These three types of transactions are brought together in a larger unit of economic investigation, which, in British and American practice, is named a Going Concern. It is these going concerns, with the working rules that keep them going, all the way from the family, the corporation, the trade union, the trade association, up to the state itself, that we name Institutions. The passive concept is a "group"; the active is a "going concern."

Institution is defined as collective action in control, liberation, and expansion of individual action. Economic transactions involve conflict—the more I receive, the less you receive. These conflicts are not manifest in most transactions, because over time, precedents are established by custom, habit, law, and so forth, that bring order out of conflict. Commons called these precedents working rules of the going concerns.

With this bare outline of Commons's approach, it is possible to outline his analysis of American capitalism. Neoclassical theory held that the conflicts arising from problems of scarce resources could be solved in impersonal com­petitive markets, which by assumption removed all cultural, sociological, psy­chological, and legal elements from the analysis. It maintained that for the most part, the working out of these conflicts in competitive markets led to results that were superior to any results that might be achieved through governmental intervention.

The basic thrust of Commons's approach was to include the social sciences, history, and law in his analysis and to recognize that government intervention was often necessary to bring about desirable social consequences. Most of our economic activity is not individual activity; we act as members of groups that are guided and molded by the working rules of going concerns. Although the function of these working rules is to bring order out of conflict, at times changes brought about by history lead to new conflicts. These conflicts or 'disputes are then settled, and the old working rules are modified. This is an endless, ongoing process. The proper subject matter of economics, Commons maintained, is the institutions that shape our lives and society by means of collective action. This collective action not only controls individual action but also liberates it by freeing the individual "from coercion, duress, discrimination, or unfair competition, by means of restraints placed on other individuals. And collective action is more than restraint and liberation of individual action—it is an expansion of the will of the individual far beyond what he can do by his own puny acts."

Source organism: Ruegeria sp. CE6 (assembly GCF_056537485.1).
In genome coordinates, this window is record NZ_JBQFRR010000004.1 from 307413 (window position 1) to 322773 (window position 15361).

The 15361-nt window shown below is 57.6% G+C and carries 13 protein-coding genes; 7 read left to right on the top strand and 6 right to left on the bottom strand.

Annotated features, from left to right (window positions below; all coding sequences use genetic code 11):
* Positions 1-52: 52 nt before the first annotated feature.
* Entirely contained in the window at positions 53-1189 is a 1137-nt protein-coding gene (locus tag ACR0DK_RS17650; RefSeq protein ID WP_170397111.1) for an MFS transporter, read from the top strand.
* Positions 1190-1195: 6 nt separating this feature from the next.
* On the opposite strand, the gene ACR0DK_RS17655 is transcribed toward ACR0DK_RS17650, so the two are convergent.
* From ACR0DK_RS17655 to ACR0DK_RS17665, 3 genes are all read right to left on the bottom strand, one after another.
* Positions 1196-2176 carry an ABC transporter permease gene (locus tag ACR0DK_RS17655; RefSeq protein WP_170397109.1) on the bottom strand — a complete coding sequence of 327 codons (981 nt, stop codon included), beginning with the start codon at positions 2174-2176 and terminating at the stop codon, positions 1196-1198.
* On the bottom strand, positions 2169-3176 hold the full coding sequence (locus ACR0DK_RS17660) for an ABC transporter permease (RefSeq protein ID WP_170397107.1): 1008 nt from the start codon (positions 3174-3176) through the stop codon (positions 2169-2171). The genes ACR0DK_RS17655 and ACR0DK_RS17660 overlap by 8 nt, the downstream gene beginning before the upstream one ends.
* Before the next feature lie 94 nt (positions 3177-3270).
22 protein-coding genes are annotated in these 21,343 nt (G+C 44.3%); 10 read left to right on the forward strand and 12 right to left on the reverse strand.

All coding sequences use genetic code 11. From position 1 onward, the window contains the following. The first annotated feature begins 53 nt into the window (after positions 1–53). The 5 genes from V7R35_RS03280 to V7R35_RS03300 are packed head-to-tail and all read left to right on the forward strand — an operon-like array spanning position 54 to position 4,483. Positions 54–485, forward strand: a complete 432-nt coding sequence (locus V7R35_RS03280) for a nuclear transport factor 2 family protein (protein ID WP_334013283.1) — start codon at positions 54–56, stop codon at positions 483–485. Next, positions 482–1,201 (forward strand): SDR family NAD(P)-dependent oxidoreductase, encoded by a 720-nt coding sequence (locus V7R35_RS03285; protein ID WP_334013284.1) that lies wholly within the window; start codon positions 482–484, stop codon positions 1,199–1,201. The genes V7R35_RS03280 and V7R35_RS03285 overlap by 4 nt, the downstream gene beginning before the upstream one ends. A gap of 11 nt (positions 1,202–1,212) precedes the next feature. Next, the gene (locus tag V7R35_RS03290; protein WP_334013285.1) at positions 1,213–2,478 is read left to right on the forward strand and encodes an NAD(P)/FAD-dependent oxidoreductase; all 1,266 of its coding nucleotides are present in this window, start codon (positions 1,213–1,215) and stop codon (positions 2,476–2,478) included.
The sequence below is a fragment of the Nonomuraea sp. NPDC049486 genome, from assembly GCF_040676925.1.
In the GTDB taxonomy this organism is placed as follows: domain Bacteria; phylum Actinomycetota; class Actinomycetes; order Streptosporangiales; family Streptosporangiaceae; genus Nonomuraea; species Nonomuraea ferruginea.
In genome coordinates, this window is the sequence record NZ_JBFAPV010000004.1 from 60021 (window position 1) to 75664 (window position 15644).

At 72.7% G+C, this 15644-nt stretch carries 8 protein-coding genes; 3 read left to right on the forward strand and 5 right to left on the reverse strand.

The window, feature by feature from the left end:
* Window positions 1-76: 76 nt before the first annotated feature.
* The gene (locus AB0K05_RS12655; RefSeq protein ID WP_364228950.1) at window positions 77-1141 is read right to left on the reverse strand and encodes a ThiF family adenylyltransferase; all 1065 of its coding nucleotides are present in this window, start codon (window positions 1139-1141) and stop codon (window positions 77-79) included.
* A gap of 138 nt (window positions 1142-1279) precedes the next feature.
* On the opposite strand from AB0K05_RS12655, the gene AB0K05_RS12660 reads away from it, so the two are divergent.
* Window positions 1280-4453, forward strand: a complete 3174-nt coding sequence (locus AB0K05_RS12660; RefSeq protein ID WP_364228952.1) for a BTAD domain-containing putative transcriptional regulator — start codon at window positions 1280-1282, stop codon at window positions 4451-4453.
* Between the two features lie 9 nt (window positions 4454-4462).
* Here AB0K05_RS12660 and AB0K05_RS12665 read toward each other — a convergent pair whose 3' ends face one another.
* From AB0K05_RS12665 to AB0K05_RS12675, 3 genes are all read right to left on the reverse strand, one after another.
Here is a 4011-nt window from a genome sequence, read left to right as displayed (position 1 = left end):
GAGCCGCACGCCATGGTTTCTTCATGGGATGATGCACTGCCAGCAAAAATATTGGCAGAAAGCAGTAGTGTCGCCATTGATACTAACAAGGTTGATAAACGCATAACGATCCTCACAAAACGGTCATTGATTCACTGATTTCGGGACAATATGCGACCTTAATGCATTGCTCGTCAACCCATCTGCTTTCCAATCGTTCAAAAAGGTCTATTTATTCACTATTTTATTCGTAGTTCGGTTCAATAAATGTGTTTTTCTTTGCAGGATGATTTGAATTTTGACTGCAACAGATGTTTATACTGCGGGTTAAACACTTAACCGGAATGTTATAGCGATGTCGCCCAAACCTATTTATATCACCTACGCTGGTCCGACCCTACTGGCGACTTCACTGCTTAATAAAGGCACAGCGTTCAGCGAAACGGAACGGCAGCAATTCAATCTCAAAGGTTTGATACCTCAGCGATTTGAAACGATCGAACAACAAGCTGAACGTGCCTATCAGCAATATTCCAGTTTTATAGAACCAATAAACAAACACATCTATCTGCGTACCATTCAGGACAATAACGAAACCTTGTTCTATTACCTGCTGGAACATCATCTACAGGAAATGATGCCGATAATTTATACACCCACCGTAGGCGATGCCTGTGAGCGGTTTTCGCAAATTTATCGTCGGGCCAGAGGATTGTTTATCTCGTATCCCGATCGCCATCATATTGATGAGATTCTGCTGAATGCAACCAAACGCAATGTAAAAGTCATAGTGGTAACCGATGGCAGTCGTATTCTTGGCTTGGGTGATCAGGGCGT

Because an unregulated economy produces undesirable social consequences, capitalism needs to be modified by governmental intervention. Monetary policy to prevent depression, legislation to recognize the right of labor to organize, workers' compensation to assist the unemployed, health and accident insurance to care for the unfortunate, regulation of public utilities to prevent monopoly practices, and other social reforms were advocated by Commons. Thus, although he had almost no impact on orthodox theory, the reforms he advocated and helped to implement have significantly influenced the institutional structure of American capitalism.